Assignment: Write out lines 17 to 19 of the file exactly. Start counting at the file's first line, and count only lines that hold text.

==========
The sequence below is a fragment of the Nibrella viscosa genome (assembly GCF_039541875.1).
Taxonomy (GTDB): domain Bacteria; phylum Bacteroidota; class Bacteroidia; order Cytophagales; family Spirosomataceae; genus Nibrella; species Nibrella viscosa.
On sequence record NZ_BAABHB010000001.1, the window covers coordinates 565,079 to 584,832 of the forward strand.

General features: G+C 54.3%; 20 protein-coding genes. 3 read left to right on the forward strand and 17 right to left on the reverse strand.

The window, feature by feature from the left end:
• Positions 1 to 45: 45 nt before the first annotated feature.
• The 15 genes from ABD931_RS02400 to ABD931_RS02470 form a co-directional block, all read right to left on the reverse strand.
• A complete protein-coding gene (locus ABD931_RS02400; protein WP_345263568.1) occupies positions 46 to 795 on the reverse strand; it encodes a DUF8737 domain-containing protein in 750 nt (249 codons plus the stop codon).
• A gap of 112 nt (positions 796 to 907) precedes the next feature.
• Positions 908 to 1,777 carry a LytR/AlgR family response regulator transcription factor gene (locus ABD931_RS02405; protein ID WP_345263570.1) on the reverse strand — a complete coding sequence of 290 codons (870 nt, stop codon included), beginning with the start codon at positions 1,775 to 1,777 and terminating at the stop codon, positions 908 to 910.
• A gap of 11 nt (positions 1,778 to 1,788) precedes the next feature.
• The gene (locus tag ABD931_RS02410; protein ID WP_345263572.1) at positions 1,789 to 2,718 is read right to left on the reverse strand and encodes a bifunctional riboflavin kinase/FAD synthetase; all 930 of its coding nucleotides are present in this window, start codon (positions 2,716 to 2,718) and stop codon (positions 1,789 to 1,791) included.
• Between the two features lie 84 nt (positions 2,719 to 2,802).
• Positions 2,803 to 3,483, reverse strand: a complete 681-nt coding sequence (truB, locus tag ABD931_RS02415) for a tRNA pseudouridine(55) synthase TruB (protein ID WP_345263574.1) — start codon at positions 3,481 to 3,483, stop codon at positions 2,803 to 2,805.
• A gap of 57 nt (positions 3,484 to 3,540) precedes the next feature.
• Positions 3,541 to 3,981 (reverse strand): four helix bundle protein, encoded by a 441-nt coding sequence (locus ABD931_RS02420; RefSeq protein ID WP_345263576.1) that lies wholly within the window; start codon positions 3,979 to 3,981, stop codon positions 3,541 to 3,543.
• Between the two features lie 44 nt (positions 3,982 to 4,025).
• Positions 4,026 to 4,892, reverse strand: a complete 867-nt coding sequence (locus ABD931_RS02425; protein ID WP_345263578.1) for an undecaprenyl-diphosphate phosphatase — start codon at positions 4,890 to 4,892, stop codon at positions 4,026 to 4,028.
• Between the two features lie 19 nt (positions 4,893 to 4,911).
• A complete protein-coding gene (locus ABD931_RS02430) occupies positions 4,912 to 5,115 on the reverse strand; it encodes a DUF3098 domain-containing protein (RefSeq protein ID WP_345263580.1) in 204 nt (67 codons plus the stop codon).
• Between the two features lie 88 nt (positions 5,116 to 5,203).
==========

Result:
• Between the two features lie 44 nt (positions 3,982 to 4,025).
• Positions 4,026 to 4,892, reverse strand: a complete 867-nt coding sequence (locus ABD931_RS02425; protein ID WP_345263578.1) for an undecaprenyl-diphosphate phosphatase — start codon at positions 4,890 to 4,892, stop codon at positions 4,026 to 4,028.
• Between the two features lie 19 nt (positions 4,893 to 4,911).